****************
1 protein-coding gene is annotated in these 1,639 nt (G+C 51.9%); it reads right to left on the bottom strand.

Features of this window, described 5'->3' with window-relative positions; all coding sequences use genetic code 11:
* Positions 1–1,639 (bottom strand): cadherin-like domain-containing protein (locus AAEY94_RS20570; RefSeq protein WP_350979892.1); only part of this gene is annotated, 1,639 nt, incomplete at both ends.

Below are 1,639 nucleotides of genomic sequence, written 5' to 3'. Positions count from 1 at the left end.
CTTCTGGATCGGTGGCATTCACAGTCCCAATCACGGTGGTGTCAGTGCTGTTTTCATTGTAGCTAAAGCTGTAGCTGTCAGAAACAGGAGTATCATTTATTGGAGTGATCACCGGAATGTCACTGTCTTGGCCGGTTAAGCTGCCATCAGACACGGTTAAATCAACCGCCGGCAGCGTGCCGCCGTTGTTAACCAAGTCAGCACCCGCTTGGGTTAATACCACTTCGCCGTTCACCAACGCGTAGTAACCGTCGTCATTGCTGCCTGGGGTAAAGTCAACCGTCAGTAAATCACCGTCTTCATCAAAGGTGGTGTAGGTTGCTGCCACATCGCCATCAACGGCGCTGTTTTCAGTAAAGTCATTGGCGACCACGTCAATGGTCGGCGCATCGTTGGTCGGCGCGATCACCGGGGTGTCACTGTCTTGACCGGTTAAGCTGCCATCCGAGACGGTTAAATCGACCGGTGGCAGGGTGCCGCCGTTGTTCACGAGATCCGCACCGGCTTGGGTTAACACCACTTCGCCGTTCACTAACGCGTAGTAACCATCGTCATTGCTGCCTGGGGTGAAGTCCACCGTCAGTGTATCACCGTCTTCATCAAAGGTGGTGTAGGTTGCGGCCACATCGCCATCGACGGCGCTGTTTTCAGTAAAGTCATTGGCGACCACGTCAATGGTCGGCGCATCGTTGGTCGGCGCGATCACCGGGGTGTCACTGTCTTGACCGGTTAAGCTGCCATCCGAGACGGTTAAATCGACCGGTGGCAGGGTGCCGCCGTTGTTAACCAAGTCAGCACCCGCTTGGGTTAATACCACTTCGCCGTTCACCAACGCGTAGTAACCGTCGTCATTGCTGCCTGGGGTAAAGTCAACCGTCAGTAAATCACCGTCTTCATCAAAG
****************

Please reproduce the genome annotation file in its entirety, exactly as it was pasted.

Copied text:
1 protein-coding gene is annotated in these 1,639 nt (G+C 51.9%); it reads right to left on the bottom strand.

Features of this window, described 5'->3' with window-relative positions; all coding sequences use genetic code 11:
* Positions 1–1,639 (bottom strand): cadherin-like domain-containing protein (locus AAEY94_RS20570; RefSeq protein WP_350979892.1); only part of this gene is annotated, 1,639 nt, incomplete at both ends.

Below are 1,639 nucleotides of genomic sequence, written 5' to 3'. Positions count from 1 at the left end.
CTTCTGGATCGGTGGCATTCACAGTCCCAATCACGGTGGTGTCAGTGCTGTTTTCATTGTAGCTAAAGCTGTAGCTGTCAGAAACAGGAGTATCATTTATTGGAGTGATCACCGGAATGTCACTGTCTTGGCCGGTTAAGCTGCCATCAGACACGGTTAAATCAACCGCCGGCAGCGTGCCGCCGTTGTTAACCAAGTCAGCACCCGCTTGGGTTAATACCACTTCGCCGTTCACCAACGCGTAGTAACCGTCGTCATTGCTGCCTGGGGTAAAGTCAACCGTCAGTAAATCACCGTCTTCATCAAAGGTGGTGTAGGTTGCTGCCACATCGCCATCAACGGCGCTGTTTTCAGTAAAGTCATTGGCGACCACGTCAATGGTCGGCGCATCGTTGGTCGGCGCGATCACCGGGGTGTCACTGTCTTGACCGGTTAAGCTGCCATCCGAGACGGTTAAATCGACCGGTGGCAGGGTGCCGCCGTTGTTCACGAGATCCGCACCGGCTTGGGTTAACACCACTTCGCCGTTCACTAACGCGTAGTAACCATCGTCATTGCTGCCTGGGGTGAAGTCCACCGTCAGTGTATCACCGTCTTCATCAAAGGTGGTGTAGGTTGCGGCCACATCGCCATCGACGGCGCTGTTTTCAGTAAAGTCATTGGCGACCACGTCAATGGTCGGCGCATCGTTGGTCGGCGCGATCACCGGGGTGTCACTGTCTTGACCGGTTAAGCTGCCATCCGAGACGGTTAAATCGACCGGTGGCAGGGTGCCGCCGTTGTTAACCAAGTCAGCACCCGCTTGGGTTAATACCACTTCGCCGTTCACCAACGCGTAGTAACCGTCGTCATTGCTGCCTGGGGTAAAGTCAACCGTCAGTAAATCACCGTCTTCATCAAAG